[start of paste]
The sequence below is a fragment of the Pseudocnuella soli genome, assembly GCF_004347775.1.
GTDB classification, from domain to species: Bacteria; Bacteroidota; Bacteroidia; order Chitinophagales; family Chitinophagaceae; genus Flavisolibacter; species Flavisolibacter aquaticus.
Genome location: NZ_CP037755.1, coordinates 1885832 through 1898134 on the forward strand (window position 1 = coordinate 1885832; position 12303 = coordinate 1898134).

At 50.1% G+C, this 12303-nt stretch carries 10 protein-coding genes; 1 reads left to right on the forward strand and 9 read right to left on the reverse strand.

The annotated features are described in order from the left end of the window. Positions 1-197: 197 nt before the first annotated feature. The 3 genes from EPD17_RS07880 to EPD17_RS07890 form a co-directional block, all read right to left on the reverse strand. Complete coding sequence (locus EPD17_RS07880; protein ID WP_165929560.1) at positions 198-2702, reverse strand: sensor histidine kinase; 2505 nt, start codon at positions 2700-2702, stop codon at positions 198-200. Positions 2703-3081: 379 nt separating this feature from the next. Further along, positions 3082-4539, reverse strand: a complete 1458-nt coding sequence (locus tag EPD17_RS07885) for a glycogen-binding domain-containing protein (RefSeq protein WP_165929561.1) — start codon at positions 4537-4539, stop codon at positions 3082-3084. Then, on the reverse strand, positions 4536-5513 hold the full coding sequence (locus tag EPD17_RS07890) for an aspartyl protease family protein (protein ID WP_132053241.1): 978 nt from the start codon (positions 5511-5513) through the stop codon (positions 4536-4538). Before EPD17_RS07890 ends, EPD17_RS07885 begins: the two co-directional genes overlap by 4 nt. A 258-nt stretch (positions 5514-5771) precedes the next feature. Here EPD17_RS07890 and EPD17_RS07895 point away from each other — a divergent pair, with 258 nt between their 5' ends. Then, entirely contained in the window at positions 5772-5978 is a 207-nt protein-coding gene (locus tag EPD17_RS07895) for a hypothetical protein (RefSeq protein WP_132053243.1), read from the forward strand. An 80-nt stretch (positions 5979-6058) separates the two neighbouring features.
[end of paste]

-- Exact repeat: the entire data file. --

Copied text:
The sequence below is a fragment of the Pseudocnuella soli genome, assembly GCF_004347775.1.
GTDB classification, from domain to species: Bacteria; Bacteroidota; Bacteroidia; order Chitinophagales; family Chitinophagaceae; genus Flavisolibacter; species Flavisolibacter aquaticus.
Genome location: NZ_CP037755.1, coordinates 1885832 through 1898134 on the forward strand (window position 1 = coordinate 1885832; position 12303 = coordinate 1898134).

At 50.1% G+C, this 12303-nt stretch carries 10 protein-coding genes; 1 reads left to right on the forward strand and 9 read right to left on the reverse strand.

The annotated features are described in order from the left end of the window. Positions 1-197: 197 nt before the first annotated feature. The 3 genes from EPD17_RS07880 to EPD17_RS07890 form a co-directional block, all read right to left on the reverse strand. Complete coding sequence (locus EPD17_RS07880; protein ID WP_165929560.1) at positions 198-2702, reverse strand: sensor histidine kinase; 2505 nt, start codon at positions 2700-2702, stop codon at positions 198-200. Positions 2703-3081: 379 nt separating this feature from the next. Further along, positions 3082-4539, reverse strand: a complete 1458-nt coding sequence (locus tag EPD17_RS07885) for a glycogen-binding domain-containing protein (RefSeq protein WP_165929561.1) — start codon at positions 4537-4539, stop codon at positions 3082-3084. Then, on the reverse strand, positions 4536-5513 hold the full coding sequence (locus tag EPD17_RS07890) for an aspartyl protease family protein (protein ID WP_132053241.1): 978 nt from the start codon (positions 5511-5513) through the stop codon (positions 4536-4538). Before EPD17_RS07890 ends, EPD17_RS07885 begins: the two co-directional genes overlap by 4 nt. A 258-nt stretch (positions 5514-5771) precedes the next feature. Here EPD17_RS07890 and EPD17_RS07895 point away from each other — a divergent pair, with 258 nt between their 5' ends. Then, entirely contained in the window at positions 5772-5978 is a 207-nt protein-coding gene (locus tag EPD17_RS07895) for a hypothetical protein (RefSeq protein WP_132053243.1), read from the forward strand. An 80-nt stretch (positions 5979-6058) separates the two neighbouring features.